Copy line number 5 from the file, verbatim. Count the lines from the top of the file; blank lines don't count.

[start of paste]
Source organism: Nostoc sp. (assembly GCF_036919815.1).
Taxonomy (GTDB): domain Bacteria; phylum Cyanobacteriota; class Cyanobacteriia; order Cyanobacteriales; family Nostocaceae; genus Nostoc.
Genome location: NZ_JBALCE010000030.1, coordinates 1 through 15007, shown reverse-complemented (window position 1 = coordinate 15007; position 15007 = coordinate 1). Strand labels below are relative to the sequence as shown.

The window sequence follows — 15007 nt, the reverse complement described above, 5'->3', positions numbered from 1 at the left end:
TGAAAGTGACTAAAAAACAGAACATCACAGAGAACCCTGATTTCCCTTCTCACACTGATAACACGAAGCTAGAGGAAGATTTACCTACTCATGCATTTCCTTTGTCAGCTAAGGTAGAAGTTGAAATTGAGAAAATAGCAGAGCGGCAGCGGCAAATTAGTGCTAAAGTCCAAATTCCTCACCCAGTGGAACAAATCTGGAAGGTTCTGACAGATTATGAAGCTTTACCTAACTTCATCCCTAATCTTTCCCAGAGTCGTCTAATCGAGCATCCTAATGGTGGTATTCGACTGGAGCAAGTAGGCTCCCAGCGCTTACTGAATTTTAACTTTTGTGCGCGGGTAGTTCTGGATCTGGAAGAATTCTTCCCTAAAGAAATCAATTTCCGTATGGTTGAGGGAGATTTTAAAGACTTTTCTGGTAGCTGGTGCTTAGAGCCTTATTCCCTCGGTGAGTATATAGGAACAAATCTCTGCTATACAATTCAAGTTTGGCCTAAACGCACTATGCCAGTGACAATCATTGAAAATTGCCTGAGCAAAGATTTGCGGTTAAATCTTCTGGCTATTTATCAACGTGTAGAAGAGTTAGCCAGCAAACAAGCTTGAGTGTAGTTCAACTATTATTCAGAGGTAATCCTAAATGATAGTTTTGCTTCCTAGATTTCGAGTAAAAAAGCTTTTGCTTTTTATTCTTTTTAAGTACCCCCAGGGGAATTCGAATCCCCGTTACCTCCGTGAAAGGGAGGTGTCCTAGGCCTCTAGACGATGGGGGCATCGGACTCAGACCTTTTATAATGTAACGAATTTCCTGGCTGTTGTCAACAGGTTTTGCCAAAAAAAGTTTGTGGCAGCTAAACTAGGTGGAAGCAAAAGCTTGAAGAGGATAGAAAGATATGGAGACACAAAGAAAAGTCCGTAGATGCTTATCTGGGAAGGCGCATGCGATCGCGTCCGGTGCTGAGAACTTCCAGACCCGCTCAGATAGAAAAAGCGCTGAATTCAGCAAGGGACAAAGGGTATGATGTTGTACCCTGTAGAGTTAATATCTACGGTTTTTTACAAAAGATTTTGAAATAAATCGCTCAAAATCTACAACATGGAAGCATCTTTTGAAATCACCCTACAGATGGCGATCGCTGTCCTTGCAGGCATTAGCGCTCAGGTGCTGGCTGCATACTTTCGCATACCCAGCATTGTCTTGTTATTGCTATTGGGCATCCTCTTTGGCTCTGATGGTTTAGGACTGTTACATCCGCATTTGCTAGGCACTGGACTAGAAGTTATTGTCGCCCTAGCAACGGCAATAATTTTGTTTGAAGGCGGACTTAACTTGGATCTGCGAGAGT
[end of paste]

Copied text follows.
TGAAAGTGACTAAAAAACAGAACATCACAGAGAACCCTGATTTCCCTTCTCACACTGATAACACGAAGCTAGAGGAAGATTTACCTACTCATGCATTTCCTTTGTCAGCTAAGGTAGAAGTTGAAATTGAGAAAATAGCAGAGCGGCAGCGGCAAATTAGTGCTAAAGTCCAAATTCCTCACCCAGTGGAACAAATCTGGAAGGTTCTGACAGATTATGAAGCTTTACCTAACTTCATCCCTAATCTTTCCCAGAGTCGTCTAATCGAGCATCCTAATGGTGGTATTCGACTGGAGCAAGTAGGCTCCCAGCGCTTACTGAATTTTAACTTTTGTGCGCGGGTAGTTCTGGATCTGGAAGAATTCTTCCCTAAAGAAATCAATTTCCGTATGGTTGAGGGAGATTTTAAAGACTTTTCTGGTAGCTGGTGCTTAGAGCCTTATTCCCTCGGTGAGTATATAGGAACAAATCTCTGCTATACAATTCAAGTTTGGCCTAAACGCACTATGCCAGTGACAATCATTGAAAATTGCCTGAGCAAAGATTTGCGGTTAAATCTTCTGGCTATTTATCAACGTGTAGAAGAGTTAGCCAGCAAACAAGCTTGAGTGTAGTTCAACTATTATTCAGAGGTAATCCTAAATGATAGTTTTGCTTCCTAGATTTCGAGTAAAAAAGCTTTTGCTTTTTATTCTTTTTAAGTACCCCCAGGGGAATTCGAATCCCCGTTACCTCCGTGAAAGGGAGGTGTCCTAGGCCTCTAGACGATGGGGGCATCGGACTCAGACCTTTTATAATGTAACGAATTTCCTGGCTGTTGTCAACAGGTTTTGCCAAAAAAAGTTTGTGGCAGCTAAACTAGGTGGAAGCAAAAGCTTGAAGAGGATAGAAAGATATGGAGACACAAAGAAAAGTCCGTAGATGCTTATCTGGGAAGGCGCATGCGATCGCGTCCGGTGCTGAGAACTTCCAGACCCGCTCAGATAGAAAAAGCGCTGAATTCAGCAAGGGACAAAGGGTATGATGTTGTACCCTGTAGAGTTAATATCTACGGTTTTTTACAAAAGATTTTGAAATAAATCGCTCAAAATCTACAACATGGAAGCATCTTTTGAAATCACCCTACAGATGGCGATCGCTGTCCTTGCAGGCATTAGCGCTCAGGTGCTGGCTGCATACTTTCGCATACCCAGCATTGTCTTGTTATTGCTATTGGGCATCCTCTTTGGCTCTGATGGTTTAGGACTGTTACATCCGCATTTGCTAGGCACTGGACTAGAAGTTATTGTCGCCCTAGCAACGGCAATAATTTTGTTTGAAGGCGGACTTAACTTGGATCTGCGAGAGT